WASHINGTON-As the clock runs out on Congress’ lame duck session, the fate of a controversial Connecticut judicial nominee, Robert Chatigny, appears increasingly in doubt. His nomination remains in limbo even though the court he hopes to join is operating under a “judicial emergency,” with three long-pending vacanies waiting to be filled.

Chatigny, now a District Court judge in Hartford, was first nominated nine months ago for a seat on the 2nd Circuit Court of Appeals. In a blistering statement on Friday, the Senate Judiciary Committee’s top Democrat decried the legislative gridlock that has stalled 20 judicial nominees, citing Chatigny’s name among others.

But one day earlier, the committee skipped over Chatigny’s contentious nomination. The judge’s name was at the top of the panel’s agenda last Thursday, but Democrats swept by him to tackle a gamut of other legislative business.

The Senate could still confirm Chatigny when lawmakers return after this week’s Thanksgiving break. But the decision by Sen. Patrick Leahy, D-Vt., the committee’s chairman, to pass over Chatigny last week has dimmed the judge’s prospects for a promotion to the region’s court of appeals.

In the meantime, the 2nd Circuit is currently operating with three of its judicial slots empty; each has been vacant for more than 400 days. The judicial emergency designation by the Administrative Office of the U.S. Courts essentially means the court’s current roster of judges have too many cases to wade through.

Karen Greve Milton, the Circuit Executive, said the 2nd Circuit has had to ask visiting judges to help out with the caseload while they wait for the Senate to act.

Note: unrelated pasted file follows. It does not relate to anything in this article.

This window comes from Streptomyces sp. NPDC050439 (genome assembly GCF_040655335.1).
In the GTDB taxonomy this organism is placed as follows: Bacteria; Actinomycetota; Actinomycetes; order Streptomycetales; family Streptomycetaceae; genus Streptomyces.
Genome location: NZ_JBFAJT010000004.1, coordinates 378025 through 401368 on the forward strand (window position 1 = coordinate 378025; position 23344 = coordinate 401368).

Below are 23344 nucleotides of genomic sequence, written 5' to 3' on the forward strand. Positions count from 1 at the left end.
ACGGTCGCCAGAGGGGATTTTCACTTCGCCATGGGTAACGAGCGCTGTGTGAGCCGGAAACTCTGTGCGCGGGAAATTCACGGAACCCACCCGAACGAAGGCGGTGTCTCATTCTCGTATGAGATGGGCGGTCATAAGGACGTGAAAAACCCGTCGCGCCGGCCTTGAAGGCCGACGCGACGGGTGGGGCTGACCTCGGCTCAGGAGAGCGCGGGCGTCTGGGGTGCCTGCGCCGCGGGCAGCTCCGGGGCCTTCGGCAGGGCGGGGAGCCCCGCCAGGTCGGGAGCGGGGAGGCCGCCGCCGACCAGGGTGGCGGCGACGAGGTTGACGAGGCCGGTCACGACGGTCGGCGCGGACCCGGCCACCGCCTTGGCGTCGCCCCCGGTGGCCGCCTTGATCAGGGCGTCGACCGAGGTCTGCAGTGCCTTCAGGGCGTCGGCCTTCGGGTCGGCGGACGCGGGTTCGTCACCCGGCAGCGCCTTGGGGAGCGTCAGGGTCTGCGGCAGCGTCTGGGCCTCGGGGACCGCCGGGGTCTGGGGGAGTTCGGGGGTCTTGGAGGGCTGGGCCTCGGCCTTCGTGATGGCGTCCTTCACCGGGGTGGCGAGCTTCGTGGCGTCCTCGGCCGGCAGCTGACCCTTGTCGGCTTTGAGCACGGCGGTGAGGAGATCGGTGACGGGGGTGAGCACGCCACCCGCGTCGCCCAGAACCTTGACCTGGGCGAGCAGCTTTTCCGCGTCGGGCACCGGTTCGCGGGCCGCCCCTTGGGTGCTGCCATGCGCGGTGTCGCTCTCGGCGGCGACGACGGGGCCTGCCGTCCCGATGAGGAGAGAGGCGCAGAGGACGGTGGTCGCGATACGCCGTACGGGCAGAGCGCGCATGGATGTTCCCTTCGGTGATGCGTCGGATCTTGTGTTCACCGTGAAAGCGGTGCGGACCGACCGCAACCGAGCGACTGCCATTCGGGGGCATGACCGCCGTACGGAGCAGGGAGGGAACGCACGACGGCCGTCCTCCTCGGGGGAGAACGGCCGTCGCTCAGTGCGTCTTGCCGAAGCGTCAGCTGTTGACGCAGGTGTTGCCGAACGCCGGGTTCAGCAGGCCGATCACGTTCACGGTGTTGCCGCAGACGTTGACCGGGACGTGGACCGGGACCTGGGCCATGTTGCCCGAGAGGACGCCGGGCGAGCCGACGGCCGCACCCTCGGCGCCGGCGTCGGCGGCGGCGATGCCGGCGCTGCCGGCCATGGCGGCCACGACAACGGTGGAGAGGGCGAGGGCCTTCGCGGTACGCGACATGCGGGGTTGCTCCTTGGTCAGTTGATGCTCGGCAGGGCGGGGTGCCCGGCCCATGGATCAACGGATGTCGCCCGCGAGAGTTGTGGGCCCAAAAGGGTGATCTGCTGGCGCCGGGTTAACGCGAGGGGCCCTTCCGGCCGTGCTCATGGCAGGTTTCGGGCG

“The challenge is that you’re just kind of in a holding pattern here, as are the nominees,” Milton said. She said the judges have worked under “compressed schedules” to make sure that no cases have been delayed or backlogged, but “it’s hard all around.”

President Barack Obama nominated Chatigny, who has served as a District Court judge in Hartford since 1994, for the appeals court in February. The 2nd Circuit hears appeals in terrorism, criminal, and myriad other cases from Connecticut, New York, and Vermont.

Chatigny was tapped to fill a vacancy created when then-Circuit Judge Sonia Sotomayor was elevated to the Supreme Court. But his candidacy quickly hit a snag amid a partisan battle over Chatigny’s handling of the death-sentence appeals in the Michael Ross case.

During Chatigny’s confirmation hearing this spring, Republicans sharply questioned the judge about his conversations with the attorneys in the Ross case to determine whether the convicted rapist and killer was mentally competent to waive his right to appeal his execution.

GOP critics said that move, along with Chatigny’s order temporarily postponing Ross’s execution, illustrates that the judge is soft on sex offenders and hesitant to impose the death penalty. Ross, who had confessed to raping and murdering a series of young women in the early 1980s, was eventually executed in 2005, becoming the first prisoner to be put to death in New England in more than four decades.

“I’ve never seen a circumstance in which a judge went so far in a case in which there is no doubt about the guilt… to actually frustrate the lawful Connecticut sentence of death,” said Sen. Jeff Sessions, R-Ala., the top Republican on the panel. “He should not be elevated to the 2nd Circuit.”